That no change was made in keeping the books; that the servants and operatives about the store and tin shop continued to work under the direction of Atherton, with no knowledge of any sale, and supposing the business was being carried on as formerly, in the name and for the use of Haskins; but it did not appear that any of these things were authorized by the plaintiffs, or known to them. And that this condition and course of things continued until said goods were seized by said sheriff on the 9th day of February, 1855.
After the evidence was given to the jury, the court charged as follows, substantially:
1. That the jury must be satisfied, from the evidence, that the plaintiffs named in the declaration had a joint interest in the property sued for, or they must find for the defendant.
2. That if the jury believe, from the evidence, the sale was made for the purpose of hindering, delaying, or defrauding creditors, it was invalid as against the defendant.
3. That whether the sale was or was not fraudulent, was a question of fact, to be determined by the jury under all the circumstances of the case.
4. That if the sale was secret, and no means taken to apprise the public of the sale, these were facts which threw suspicion upon the transaction, but did not make the sale fraudulent in law as against the defendant.
5. That the jury were to determine the facts as to the possession after the sale. If a sale is made by a party, and the vendor remains in possession, it is ordinarily a badge of fraud, and requires explanation. But in this case there did not seem to be any evidence tending to show that the vendor (Haskins) was in possession after the supposed sale, except that Atherton retained possession, and as to his possession the jury would determine. If it was the possession of the plaintiffs, and not of Haskins, the sale was not necessarily fraudulent.
6. The court declined to charge the jury, that, as a matter of law under the facts in evidence, the sale was fraudulent as to the defendant; but left it to the jury to decide whether the sale was in good faith, and for an honest purpose.
After verdict, a motion for a new trial was overruled. To which instructions, as then given, the defendant's counsel, and to each severally, then and there excepted, and also to the overruling the motion for a new trial.
THOMAS DRUMMOND. [seal.]
The case came up upon this exception, and was argued by Mr. Dickey for the plaintiff in error, and Mr. Badger for the defendants, upon which side there was also a brief by Mr. Badger and Mr. Carlisle.
Mr. Dickey made the following points:
The question, whether a sale of goods, unaccompanied by a change of possession, is good as against creditors, has been a vexed question in England and in many of the United States. The weight of American authority is thought to be against the validity of such sales. See 2 Kent's Com., 515 to 529, where the subject is fully discussed.
The decisions of the Federal courts are against the validity of such sales–and this is considered 'a settled principle in Federal jurisprudence.' (2 Kent, 521; Hamilton v. Russell, 1 Cranch, 309.)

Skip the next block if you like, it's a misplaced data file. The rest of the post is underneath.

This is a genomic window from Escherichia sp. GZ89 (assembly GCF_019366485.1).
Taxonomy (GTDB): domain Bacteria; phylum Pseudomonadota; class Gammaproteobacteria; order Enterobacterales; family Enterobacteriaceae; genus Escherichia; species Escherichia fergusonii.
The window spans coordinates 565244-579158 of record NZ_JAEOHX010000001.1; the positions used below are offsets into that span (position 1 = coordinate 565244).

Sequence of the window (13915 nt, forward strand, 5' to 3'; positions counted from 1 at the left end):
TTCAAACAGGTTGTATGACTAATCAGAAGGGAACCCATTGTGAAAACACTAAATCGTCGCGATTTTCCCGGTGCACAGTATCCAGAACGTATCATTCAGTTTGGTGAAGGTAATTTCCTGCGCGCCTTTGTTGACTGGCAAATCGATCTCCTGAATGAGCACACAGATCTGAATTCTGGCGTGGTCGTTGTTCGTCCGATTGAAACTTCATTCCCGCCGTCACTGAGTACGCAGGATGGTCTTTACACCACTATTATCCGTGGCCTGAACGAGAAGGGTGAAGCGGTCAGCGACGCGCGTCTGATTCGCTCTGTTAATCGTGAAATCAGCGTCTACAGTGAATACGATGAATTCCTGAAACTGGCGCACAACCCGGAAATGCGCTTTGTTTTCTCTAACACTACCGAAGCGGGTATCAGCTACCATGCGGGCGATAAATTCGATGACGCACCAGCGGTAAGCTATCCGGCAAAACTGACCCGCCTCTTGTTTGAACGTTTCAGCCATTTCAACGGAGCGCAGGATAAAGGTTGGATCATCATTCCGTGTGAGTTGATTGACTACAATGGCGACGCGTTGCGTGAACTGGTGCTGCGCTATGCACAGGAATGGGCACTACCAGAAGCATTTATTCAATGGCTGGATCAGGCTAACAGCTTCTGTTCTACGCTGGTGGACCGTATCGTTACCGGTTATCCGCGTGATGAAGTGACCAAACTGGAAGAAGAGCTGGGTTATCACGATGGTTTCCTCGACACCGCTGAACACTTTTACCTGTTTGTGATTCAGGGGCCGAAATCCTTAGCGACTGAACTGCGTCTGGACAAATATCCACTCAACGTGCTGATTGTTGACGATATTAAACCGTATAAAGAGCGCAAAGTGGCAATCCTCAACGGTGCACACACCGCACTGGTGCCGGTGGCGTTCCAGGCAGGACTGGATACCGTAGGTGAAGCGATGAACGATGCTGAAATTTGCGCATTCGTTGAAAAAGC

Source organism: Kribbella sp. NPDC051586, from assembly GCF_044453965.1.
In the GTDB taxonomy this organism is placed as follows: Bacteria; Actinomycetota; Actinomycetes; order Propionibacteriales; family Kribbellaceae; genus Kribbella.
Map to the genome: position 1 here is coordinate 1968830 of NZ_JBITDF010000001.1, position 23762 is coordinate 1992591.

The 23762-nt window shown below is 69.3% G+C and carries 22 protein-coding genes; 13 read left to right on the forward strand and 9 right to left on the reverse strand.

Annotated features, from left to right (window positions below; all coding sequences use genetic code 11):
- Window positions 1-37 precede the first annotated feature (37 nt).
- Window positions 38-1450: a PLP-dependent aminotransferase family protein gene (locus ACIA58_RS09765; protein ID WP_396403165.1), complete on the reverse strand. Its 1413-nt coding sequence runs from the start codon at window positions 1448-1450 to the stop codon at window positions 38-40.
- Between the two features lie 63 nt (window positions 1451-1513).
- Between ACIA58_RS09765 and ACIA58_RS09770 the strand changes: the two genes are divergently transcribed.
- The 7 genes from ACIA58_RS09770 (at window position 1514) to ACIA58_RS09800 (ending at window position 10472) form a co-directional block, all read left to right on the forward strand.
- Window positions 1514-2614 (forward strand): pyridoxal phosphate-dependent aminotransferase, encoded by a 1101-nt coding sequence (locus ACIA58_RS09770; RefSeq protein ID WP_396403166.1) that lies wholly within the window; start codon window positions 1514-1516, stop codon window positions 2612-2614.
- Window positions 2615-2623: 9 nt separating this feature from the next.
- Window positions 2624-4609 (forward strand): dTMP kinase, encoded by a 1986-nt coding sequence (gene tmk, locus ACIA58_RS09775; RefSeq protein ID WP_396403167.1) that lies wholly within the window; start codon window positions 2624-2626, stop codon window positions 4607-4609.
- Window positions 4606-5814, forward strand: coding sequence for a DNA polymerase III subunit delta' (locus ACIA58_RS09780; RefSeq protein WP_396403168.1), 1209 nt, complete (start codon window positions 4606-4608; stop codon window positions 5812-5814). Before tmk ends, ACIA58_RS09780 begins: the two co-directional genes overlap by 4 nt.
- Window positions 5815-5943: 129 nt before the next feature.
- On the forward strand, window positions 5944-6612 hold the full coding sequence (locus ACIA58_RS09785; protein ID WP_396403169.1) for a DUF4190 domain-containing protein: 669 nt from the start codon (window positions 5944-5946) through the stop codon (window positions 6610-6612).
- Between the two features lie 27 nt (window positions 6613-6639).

This sale was made in Illinois, and the Supreme Court of that State have adopted and adhered to what Chancellor Kent calls the more wise, sound, wholesome, and true doctrine, and have held, in Thornton v. Davenport, 1 Scam., 296, that where possession of goods is permitted to remain with the vendor, the sale is fraudulent, unless the retaining is consistent with the deed. The same doctrine is recognised in Powers v. Green, 14 Illinois, 386; so that there is no debate about the law in that State on this question–the decision of the Supreme Court of the United States and of the Supreme Court of that State concurring.
This change of possession, to be effective, must be actual, and not colorable. (2 Kent Com., 525.)
It must be substantial and exclusive. (2 Kent Com., 518.)
It must be an apparent, open, avowed, notorious change of possession. The purpose must not only be honest, but appearances must agree with the real state of the case. (2 Kent Com., 553; Burrell on Assignments, 303.)
This change of possession must also be continued. If Atherton did agree to hold possession of said goods and conduct said business for Anderson, he did not in fact do so; and if he violated his duty to Anderson, that is Anderson's misfortune. Even if Atherton was acting for Anderson in good faith all the time, still Anderson, by his agent, Atherton, permitted the visible possession to remain in Haskins, and the question for the jury ought to have been not merely whether this possession of Atherton was that of Anderson, and not that of Haskins, but was an apparent, visible, open, avowed, substantial change of possession effected.
The court held that an actual change of possession was sufficient; but we insist that such change of possession, to be good against creditors, must be not only actual and bona fide, but must be apparent, avowed, open, and not secret.
Again: plaintiffs claimed Anderson's title to said goods; and to show title in themselves, proved that Anderson made the purchase for James Beman, and for the members of the firm of Norton, Jewett, & Busby.
Who were the members of this firm? The plaintiffs proved on that subject that Cephas Norton, Albert Jewett, and Benj. C. Busby, ostensibly constituted the firm; and that in preparation for this suit, these ostensible partners told witness that there were special partners, and that John C. Phelps was one of these special partners, and a brother of said John C. was another special partner.